photo 10c298aa-fc9c-47a0-8037-7d039aed0d74_zps09bb904e.jpg

Grande Amore' & Mohana photo db358dc5-6efa-4092-84b8-c85ce3e52254_zps8d3b0134.jpg

Our winning picture frame of Marilyn Wellan photo 51508c2c-5519-499e-ae9d-e0d62972c4f0_zps80acb327.jpg

Our best English Box of Hot Princess & Randy Scott photo bb90edd5-98f0-4f88-bf1d-ad24f7e7dfcf_zps63bbeb91.jpg

Another of our winning English Boxes. This one is Veteran's Honor, Moonstone, & Desperado photo cbdaa7ea-17d2-4ee0-91a2-ab7d95cb17a0_zps04bb77b8.jpg

Best Picture Frame with Miss Kitty photo c44c4aef-c4a4-4de5-ab12-a5e30cde63b0_zps29994fa1.jpg

Our Princess of Show, Miss Kitty photo d3e6c14c-6f76-4364-bfdd-124b5e69f020_zps0e2054f8.jpg

Trying out a few Minifloras this year.
Unbridled photo 888eb21c-40cd-43c4-b428-fd832760d6d8_zps93d8095a.jpg

Show Stopper photo 254307e6-697a-438f-9cbe-6f572a31b7d5_zps7bd04e77.jpg

Whirlaway photo 6f404cc2-37fa-4ae2-a5ee-c1c41a0d4024_zps26c18109.jpg

Baldo Villegas photo dc4f0144-49d0-4f8c-828c-7a9edfe59de8_zpsadaf335e.jpg

NOTES:

<none>
clipped on: 07.23.2014 at 03:47 pm    last updated on: 07.23.2014 at 03:47 pm

RE: David Austin Roses for California (Follow-Up #8)

posted by: jo_pyeweed on 02.05.2014 at 10:32 pm in Roses Forum

I am right by the bay and we have cool summers (temperatures rarely get into the 70s). My garden is no-spray. Powdery mildew is a menace here and anthracnose and cercospora trouble the roses that are prone to "spotting".

Belle Story - grafted. 10+ years. Spring and fall flushes with smattering of blooms in between. Good health but is prone to cercospora spots in summer. It has earned its place in my small suburban garden because of its enchanting and breath-taking blooms. Great fragrance, as well.

Molineux - I have 2. Own root (4th year) and grafted (10+ years). Always in bloom. Good health. My workhorses. Can be pruned to stay 4-5 feet.

Geoff Hamilton - own root; 5th year. Gorgeous blooms but a once-bloomer in my garden. I have seen it grown grafted in a warmer summer area where it has 3 big flushes.

Crown Princess Margareta - own root in its 4th year. Good spring flush and then all she wants to do is throw out long thin thorny (she has drawn blood) canes; I have almost no rebloom from her. I am tired of constantly hacking her back in attempts to control her exuberant growth. A few miles inland, a CPM, grafed and grown as a shrub, is almost constantly in bloom. CPM will be gone from my garden after this spring.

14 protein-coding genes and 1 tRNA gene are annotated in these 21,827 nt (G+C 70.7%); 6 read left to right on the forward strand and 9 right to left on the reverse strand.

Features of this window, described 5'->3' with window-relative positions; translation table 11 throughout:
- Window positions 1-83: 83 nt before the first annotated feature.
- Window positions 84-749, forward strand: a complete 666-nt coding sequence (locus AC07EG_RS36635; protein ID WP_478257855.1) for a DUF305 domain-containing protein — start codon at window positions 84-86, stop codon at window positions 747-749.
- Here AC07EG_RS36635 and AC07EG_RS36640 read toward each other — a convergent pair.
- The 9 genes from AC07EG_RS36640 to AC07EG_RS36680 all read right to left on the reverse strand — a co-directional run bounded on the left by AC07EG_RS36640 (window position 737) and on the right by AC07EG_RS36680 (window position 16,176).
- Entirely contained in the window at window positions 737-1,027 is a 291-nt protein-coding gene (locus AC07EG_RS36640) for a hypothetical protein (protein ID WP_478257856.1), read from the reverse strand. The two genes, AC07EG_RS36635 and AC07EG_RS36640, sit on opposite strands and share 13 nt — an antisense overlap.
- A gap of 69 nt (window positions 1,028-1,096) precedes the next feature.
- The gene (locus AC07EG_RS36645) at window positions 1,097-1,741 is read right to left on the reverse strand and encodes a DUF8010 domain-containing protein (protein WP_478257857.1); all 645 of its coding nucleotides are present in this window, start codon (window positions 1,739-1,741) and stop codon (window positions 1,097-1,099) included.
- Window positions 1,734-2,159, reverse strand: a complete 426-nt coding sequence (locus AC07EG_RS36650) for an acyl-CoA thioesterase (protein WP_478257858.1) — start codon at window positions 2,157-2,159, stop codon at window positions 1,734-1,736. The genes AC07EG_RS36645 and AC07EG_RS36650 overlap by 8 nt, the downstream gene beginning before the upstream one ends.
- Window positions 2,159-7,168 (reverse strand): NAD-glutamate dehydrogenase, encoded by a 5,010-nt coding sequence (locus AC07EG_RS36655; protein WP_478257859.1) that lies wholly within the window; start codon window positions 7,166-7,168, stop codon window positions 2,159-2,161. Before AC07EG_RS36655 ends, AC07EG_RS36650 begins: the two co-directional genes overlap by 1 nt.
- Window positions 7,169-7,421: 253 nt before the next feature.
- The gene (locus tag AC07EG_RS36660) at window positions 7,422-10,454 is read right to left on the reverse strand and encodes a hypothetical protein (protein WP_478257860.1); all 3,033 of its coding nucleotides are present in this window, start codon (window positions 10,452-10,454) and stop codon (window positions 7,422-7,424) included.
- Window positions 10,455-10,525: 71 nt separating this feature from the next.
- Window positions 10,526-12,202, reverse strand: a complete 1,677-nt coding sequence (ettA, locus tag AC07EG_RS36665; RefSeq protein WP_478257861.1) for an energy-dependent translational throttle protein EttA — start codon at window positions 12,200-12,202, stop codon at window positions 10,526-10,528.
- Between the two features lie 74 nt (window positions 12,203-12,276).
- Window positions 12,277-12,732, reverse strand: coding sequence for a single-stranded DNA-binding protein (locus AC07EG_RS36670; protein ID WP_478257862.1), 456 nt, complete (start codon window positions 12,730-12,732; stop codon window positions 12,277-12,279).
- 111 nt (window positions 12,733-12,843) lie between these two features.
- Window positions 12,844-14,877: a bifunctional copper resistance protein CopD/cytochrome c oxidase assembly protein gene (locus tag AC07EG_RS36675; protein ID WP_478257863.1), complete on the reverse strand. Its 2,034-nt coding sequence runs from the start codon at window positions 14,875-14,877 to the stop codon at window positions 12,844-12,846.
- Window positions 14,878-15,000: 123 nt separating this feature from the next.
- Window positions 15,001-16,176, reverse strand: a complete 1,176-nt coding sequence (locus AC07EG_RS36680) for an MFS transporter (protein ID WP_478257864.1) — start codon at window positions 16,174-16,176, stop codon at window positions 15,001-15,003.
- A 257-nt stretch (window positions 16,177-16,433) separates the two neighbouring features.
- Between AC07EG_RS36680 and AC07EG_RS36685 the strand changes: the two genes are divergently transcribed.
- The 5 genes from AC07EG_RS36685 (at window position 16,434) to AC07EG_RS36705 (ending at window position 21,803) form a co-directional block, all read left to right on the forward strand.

Mary Rose - own root; 4th year. So far, she is staying small. Great fragrance, good rebloom and healthy plant. A favorite.

Abraham Darby - own root, 4th year. I am trying to grow it as a small climber. It is generous of bloom and has decent health. The blooms leave something to be desired (mine don't always look like the pics on HMF) and I would replace it with a better rose but for its fragrance...

Young Lycidas - grafted, 4th year. Good repeat and blooms are very fragrant. Color is lovely - magenta-purple with a silvery sheen. Foliage is, well, weird. Crinkley and appears diseased but is not. Needs staking as the canes are pencil-thin and can't hold the heavy blooms.

Strawberry Hill - grafted; 3rd year. Gorgeous, fragrant blooms in shades of pink, peach and lilac depending on the weather. Generous of bloom. Prone to mildew and rust in my garden. (I hadn't seen rust in my garden before). Nasty, wicked thorns that snag. I grow it as a small climber and I am hoping it becomes more disease resistant with age as its foliage when not mildewed or looking like cheetos is absolutely lovely.